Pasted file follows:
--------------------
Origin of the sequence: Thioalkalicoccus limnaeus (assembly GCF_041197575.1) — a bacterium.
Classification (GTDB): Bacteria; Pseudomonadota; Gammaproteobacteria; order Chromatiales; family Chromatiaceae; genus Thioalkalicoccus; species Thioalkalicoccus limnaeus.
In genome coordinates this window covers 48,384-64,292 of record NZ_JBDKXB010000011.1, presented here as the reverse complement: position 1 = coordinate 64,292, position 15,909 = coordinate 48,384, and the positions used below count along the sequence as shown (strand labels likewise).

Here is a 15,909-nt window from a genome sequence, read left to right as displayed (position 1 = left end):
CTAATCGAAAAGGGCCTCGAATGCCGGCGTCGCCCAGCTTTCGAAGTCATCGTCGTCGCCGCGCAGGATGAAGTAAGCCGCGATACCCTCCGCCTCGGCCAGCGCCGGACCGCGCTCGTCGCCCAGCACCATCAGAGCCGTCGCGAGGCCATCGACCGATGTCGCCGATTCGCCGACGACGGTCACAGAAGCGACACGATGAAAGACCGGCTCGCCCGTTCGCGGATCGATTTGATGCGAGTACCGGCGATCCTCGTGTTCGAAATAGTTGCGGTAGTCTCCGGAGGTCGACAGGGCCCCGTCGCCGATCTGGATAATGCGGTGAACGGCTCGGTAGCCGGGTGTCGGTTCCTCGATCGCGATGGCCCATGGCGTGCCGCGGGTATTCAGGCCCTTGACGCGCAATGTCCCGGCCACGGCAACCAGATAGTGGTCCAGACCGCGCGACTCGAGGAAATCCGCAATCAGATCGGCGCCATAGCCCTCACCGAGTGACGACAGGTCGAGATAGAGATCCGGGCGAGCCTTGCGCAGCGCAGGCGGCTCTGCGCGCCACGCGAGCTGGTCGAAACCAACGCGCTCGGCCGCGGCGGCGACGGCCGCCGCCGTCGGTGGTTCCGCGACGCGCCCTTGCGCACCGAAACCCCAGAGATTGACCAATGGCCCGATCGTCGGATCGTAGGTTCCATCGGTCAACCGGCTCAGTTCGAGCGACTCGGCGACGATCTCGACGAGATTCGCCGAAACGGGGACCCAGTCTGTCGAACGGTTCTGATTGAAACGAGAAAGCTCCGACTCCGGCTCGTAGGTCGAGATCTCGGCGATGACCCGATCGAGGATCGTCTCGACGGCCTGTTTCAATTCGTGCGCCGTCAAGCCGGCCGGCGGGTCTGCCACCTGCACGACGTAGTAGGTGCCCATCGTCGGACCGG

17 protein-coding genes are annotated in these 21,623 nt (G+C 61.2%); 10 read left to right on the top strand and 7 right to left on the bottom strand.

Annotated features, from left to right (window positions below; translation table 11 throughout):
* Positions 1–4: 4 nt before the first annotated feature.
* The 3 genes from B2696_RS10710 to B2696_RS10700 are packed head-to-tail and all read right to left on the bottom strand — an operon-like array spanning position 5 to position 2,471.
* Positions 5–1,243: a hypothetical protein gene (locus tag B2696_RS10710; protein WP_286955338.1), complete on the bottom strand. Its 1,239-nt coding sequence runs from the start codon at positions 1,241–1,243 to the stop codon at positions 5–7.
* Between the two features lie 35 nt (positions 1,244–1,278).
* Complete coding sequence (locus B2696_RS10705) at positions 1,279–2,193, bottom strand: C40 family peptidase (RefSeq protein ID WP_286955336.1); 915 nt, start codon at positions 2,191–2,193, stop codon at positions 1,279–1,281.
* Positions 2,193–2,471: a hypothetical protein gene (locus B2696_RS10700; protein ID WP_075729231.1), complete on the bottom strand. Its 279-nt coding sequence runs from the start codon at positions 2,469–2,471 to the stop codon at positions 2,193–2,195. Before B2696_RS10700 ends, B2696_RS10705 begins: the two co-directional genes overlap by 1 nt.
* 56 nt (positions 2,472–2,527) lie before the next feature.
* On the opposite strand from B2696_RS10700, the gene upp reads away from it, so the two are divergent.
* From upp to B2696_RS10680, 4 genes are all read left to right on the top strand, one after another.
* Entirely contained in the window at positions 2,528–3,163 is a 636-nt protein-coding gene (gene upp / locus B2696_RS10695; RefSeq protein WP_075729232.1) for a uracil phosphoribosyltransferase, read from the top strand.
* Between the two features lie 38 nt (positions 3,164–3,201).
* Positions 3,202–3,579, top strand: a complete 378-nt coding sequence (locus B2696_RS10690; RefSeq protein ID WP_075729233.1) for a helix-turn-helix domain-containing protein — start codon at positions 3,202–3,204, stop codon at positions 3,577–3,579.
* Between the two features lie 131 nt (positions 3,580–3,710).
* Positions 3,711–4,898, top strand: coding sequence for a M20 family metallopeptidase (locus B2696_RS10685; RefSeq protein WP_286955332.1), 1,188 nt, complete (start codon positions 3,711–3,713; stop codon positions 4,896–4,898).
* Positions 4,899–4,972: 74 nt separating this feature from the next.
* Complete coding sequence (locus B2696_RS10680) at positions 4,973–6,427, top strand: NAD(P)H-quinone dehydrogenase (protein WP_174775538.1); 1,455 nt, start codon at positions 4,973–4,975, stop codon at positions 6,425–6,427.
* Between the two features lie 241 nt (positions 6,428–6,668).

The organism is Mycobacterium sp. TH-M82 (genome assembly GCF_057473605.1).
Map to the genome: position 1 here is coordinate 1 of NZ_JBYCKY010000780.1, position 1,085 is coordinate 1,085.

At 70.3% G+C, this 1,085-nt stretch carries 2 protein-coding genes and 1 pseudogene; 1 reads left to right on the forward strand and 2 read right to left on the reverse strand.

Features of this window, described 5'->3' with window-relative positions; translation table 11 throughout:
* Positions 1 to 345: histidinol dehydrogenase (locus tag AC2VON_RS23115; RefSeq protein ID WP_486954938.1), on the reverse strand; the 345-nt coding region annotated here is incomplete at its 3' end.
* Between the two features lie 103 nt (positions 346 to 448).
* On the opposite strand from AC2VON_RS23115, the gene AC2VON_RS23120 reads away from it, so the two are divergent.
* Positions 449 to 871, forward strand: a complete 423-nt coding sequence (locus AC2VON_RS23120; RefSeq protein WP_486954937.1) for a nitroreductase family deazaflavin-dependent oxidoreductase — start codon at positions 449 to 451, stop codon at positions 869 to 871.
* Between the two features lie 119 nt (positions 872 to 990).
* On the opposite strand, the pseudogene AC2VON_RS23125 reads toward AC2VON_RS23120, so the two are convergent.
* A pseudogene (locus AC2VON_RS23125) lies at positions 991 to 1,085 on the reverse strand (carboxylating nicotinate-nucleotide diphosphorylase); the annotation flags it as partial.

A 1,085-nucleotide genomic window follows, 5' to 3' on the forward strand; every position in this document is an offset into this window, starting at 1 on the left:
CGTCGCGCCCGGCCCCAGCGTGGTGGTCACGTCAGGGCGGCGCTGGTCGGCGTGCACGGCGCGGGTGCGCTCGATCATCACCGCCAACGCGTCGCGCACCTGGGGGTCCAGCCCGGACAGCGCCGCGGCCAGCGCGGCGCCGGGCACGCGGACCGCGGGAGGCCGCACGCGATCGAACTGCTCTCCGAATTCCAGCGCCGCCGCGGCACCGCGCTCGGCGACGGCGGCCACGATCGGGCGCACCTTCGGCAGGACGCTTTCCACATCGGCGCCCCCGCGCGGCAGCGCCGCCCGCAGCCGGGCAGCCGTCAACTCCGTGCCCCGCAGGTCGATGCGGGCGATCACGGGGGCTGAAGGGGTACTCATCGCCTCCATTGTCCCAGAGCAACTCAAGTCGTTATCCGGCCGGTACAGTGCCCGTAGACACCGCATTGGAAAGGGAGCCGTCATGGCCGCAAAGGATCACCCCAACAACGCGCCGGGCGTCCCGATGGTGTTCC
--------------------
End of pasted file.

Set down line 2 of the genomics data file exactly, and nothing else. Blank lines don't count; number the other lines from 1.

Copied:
Classification (GTDB): Bacteria; Pseudomonadota; Gammaproteobacteria; order Chromatiales; family Chromatiaceae; genus Thioalkalicoccus; species Thioalkalicoccus limnaeus.